“I Quit Academia,” an Important, Growing Subgenre of American Essays

Slate's Culture Blog
Oct. 24 2013 12:03 PM

“I Quit Academia,” an Important, Growing Subgenre of American Essays

Across the country, professors are leaving the groves of academe.

Photo by Joe Raedle/Getty Images

Sarah Kendzior, Al-Jazeera English’s firebrand of social and economic justice, suggested this week that there should be a Norton Anthology of Academics Declaring They Quit, among whose august contributions she would place Zachary Ernst’s “Why I Jumped Off the Ivory Tower.” Ernst’s Oct. 20 essay is a deeply honest account of his acrimonious departure from what many would consider a dream job: a tenured position as a philosophy professor at the University of Missouri.

Rebecca Schuman Rebecca Schuman

Rebecca Schuman is an education columnist for Slate.

Ernst’s contribution is indeed part of a raucous subgenre of “I Quit Lit” in (or rather, out of) academe, which includes Kendzior’s own acidic “The Closing of American Academia,” Alexandra Lord’s surprisingly controversialLocation, Location, Location,” and my own satirical public breakdown. All of us faced, and continue to face, the impressively verbose wrath of a discipline scorned, which itself is the completing gesture of initiation into the I Quit Oeuvre.


Ernst’s “Why I Jumped” is thus not unusual in and of itself: Academe is a profession full of erudite free-thinkers who feel disillusioned by a toxic labor system in which criticism is not tolerated—so those who leave often relish the newfound ability to say anything they want (talking about “a friend” here). In its insularity and single-mindedness, academe is also very similar to a fundamentalist religion (or, dare I say, cult), and thus those who abdicate often feel compelled to confess.

But there’s an important way that Ernst’s essay distinguishes itself: Most I Quitters are like me, which is to say failed academics, or like Lord, whose disillusion hit her midway down the tenure track. Ernst is part of the sub-subgenre of quitters who did the unthinkable, giving up tenure. He joins, for example, scientist Terran Lane, who left the University of New Mexico for Google, and writer Anne Trubek, who ditched idyllic Oberlin when freelance writing was able to pay her bills.

It is still exceptionally rare for a tenured academic to publicly and voluntarily leave the field. (To understand the way the concept is viewed by academics, please say that phrase aloud the way you’d say “contract syphilis.”)  Despite their widespread and documented unhappiness, most associate professors (the rank one achieves upon being granted tenure) stick it out until the end, for numerous reasons. First, while tenure does not actually mean “a job for life no matter what,” it does offer a level of security absent from other professions. Moreover, by the time a professor makes tenure, she has usually been so heavily socialized by the “Total Institution” of the Academy that to leave it would be almost akin to death.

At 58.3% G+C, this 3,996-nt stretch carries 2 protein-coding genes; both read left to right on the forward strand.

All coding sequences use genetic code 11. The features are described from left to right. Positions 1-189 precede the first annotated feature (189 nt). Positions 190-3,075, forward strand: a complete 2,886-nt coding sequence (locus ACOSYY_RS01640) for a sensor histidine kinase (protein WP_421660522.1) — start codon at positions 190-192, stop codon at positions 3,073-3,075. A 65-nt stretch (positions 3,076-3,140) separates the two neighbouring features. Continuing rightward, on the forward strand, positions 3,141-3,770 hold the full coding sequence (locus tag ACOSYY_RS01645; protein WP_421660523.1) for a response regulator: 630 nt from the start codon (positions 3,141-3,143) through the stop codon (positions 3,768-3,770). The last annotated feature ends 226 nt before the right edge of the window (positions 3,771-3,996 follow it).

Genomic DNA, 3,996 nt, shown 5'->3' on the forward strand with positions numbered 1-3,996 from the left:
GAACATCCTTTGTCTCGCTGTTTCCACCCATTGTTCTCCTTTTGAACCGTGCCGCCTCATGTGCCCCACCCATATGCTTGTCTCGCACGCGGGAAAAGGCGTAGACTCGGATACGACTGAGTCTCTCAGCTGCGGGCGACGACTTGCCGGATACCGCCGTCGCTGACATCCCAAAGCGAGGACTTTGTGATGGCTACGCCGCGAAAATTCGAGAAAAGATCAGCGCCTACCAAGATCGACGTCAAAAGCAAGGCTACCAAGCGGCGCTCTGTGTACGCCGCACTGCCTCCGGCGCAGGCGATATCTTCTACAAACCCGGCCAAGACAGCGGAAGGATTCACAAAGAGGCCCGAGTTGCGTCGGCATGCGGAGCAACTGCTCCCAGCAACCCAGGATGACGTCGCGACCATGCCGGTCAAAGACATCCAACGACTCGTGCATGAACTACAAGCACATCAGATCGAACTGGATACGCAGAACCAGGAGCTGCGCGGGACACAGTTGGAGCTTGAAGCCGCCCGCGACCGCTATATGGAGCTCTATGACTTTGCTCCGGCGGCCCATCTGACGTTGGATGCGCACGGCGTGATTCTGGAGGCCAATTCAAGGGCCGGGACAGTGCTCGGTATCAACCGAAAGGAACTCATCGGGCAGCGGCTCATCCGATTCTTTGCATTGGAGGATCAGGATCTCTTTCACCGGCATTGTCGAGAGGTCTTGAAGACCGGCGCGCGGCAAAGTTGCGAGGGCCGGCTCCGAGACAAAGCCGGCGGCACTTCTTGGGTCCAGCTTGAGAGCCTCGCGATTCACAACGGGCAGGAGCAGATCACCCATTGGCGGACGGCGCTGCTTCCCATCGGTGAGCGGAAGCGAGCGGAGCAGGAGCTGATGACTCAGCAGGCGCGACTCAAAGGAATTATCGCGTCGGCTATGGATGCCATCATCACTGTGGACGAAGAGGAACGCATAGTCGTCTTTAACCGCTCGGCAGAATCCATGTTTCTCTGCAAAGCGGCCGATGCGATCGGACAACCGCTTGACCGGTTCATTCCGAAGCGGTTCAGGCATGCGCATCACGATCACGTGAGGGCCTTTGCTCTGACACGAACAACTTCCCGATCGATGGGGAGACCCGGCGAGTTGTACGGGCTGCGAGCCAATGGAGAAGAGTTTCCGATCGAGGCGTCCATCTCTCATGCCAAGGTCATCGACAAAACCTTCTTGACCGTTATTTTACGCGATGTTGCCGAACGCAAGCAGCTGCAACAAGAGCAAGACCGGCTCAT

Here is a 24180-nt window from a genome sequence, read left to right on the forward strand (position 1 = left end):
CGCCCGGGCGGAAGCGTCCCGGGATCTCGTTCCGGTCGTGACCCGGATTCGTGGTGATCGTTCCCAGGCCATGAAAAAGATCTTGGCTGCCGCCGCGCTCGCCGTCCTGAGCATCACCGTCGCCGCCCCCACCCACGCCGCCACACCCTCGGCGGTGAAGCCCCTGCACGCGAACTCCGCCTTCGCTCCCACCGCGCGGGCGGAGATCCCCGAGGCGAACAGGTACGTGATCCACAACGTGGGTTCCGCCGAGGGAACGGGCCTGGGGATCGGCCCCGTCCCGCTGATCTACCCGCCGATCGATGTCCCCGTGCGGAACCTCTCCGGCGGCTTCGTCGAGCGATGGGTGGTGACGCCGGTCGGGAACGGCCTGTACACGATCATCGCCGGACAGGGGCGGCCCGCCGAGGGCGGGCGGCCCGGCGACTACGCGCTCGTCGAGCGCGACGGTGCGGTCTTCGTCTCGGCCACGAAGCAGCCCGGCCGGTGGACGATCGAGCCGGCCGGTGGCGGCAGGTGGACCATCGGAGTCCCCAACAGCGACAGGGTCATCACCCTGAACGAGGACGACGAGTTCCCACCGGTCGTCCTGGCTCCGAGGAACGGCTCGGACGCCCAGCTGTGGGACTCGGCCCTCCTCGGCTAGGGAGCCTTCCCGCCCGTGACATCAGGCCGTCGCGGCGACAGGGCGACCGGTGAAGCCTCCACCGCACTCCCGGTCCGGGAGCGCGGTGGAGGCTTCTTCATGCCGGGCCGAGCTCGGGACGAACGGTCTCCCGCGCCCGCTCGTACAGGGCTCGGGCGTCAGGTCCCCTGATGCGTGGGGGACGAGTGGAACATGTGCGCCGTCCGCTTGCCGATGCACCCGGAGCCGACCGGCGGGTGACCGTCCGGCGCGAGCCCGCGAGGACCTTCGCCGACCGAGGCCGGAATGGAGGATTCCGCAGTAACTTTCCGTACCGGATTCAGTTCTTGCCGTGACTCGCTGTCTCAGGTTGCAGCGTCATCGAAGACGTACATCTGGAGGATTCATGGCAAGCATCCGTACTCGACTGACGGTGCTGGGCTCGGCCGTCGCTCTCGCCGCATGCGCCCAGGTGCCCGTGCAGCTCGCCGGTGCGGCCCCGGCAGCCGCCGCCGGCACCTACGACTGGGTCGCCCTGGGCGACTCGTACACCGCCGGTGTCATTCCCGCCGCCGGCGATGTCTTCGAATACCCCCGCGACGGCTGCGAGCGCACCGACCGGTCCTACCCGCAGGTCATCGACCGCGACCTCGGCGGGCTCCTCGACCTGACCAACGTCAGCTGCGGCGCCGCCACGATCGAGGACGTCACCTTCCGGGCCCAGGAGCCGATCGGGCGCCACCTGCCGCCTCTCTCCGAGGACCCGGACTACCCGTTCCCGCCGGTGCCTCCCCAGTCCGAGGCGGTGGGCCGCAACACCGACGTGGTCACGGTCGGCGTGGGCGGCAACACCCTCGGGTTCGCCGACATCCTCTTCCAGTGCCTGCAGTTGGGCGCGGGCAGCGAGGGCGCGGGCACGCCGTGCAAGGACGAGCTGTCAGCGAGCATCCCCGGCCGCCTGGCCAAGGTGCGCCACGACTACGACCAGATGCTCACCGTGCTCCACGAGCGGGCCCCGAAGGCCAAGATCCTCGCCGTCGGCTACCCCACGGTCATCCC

What further distinguishes Ernst’s giant middle finger to the profession, Mizzou, and the chair of his department (what approximates in academe for a direct “boss”), is that he does not succumb to either of these trappings. He is cynical about the “academic freedom” of the tenured, whom he believes have been hand-selected for mediocrity and obsequiousness (and since he is among their ranks, one wonders if he begrudgingly includes himself in this indictment). He also has no delusions about the relative importance of hyper-specialized research, and has sought to publish innovative multi-disciplinary articles that involve the scientific disciplines—for which he has then been heavily penalized. And finally, in a rare coup for humanists, Ernst is departing for a lucrative job in the private sector.

His essay has ignited academic Facebook, and may be pilloried by those who find his departing huff to be immature, ungrateful or unprofessional. But even to his detractors, his climactic critique of the “corporatization” of the American university should be unassailable (at least until the end). As has become common in higher education, the University of Missouri system now hires former multinational CEOs as presidents, on the basis of what Ernst criticizes as nebulous and irrelevant “business experience”—but not because Ernst is himself “anti-business.” Rather, he explains, a multinational CEO focuses on “marketing, cutting costs, and improving outcomes that are based on short-term economic measures. This means serving more customers with a smaller number of employees while cutting costs.” This actually makes no business sense in the university world.

Indeed, a conservative approach may have worked (or not!) at Sprint, where former University of Missouri System President Gary Forsee spent a universally-maligned tenure, but even the staunchest professor-hater can see why this is not a good model for education. The goal of a multinational corporation is to make its shareholders and highest executives rich. This is—I hope we can all agree—not the goal of the American research university, nor should it ever be. If anything, Ernst argues, the university’s affinity to business should share the ethos of the plucky start-up, as fledgling ventures are status-quo-rejecting “intruders” that “succeed only if they cause some kind of disruptive change that gives them the advantage over their vastly more well-established competitors.”

Ernst’s solution—that the corporatized university emulate Instagram rather than Microsoft—is, to be sure, a supremely provocative idea sure to incur academic scorn. But whether you agree—or, as I do, you object to the corporate model wholesale and reserve a special loathing for start-up culture—Ernst’s farewell should offer those outside the university a powerful glimpse into why a successful academic would want to add another entry to the I Quit Canon.



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